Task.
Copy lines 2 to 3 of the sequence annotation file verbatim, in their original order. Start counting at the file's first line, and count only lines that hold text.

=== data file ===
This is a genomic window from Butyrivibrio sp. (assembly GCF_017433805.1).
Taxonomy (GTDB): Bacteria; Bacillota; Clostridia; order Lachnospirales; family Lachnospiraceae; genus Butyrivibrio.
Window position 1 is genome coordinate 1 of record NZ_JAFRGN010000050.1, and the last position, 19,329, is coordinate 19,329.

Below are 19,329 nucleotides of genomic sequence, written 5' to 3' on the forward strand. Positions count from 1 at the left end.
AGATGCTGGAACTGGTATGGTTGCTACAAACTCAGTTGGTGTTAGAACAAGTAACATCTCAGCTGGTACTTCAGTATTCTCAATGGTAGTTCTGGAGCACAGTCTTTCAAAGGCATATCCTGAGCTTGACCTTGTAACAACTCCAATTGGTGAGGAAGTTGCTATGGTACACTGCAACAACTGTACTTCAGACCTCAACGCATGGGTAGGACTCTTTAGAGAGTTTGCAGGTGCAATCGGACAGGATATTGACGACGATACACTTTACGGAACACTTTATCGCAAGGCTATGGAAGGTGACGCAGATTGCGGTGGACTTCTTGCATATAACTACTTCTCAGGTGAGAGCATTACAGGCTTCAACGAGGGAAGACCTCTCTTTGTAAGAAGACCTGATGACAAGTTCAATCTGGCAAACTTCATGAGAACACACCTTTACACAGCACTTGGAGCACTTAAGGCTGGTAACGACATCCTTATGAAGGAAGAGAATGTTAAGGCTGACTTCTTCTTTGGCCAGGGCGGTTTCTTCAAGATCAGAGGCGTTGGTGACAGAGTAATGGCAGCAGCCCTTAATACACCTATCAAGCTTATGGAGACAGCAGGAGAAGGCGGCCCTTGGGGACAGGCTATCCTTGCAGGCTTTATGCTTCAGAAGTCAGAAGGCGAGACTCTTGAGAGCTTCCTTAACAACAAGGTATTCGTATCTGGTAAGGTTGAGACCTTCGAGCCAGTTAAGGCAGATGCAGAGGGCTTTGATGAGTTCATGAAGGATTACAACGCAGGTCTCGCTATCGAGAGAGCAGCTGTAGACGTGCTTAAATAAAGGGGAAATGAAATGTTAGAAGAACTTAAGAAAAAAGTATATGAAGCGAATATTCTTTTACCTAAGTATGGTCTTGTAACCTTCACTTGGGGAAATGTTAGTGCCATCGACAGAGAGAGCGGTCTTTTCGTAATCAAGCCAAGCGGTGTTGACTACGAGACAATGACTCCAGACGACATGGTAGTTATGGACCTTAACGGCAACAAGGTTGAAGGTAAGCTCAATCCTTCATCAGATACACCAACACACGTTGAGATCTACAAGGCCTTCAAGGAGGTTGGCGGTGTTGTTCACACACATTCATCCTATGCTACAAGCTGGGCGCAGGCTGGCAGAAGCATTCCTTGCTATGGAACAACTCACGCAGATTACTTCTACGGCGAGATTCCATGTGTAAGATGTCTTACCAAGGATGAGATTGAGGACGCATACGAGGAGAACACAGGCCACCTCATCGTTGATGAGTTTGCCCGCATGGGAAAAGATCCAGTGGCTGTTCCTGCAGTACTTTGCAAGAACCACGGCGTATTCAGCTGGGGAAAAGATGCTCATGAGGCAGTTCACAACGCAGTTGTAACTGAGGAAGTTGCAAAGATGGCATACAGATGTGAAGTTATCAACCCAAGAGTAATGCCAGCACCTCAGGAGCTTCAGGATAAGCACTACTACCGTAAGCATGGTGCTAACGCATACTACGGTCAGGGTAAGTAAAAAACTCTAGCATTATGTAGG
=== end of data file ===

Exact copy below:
Taxonomy (GTDB): Bacteria; Bacillota; Clostridia; order Lachnospirales; family Lachnospiraceae; genus Butyrivibrio.
Window position 1 is genome coordinate 1 of record NZ_JAFRGN010000050.1, and the last position, 19,329, is coordinate 19,329.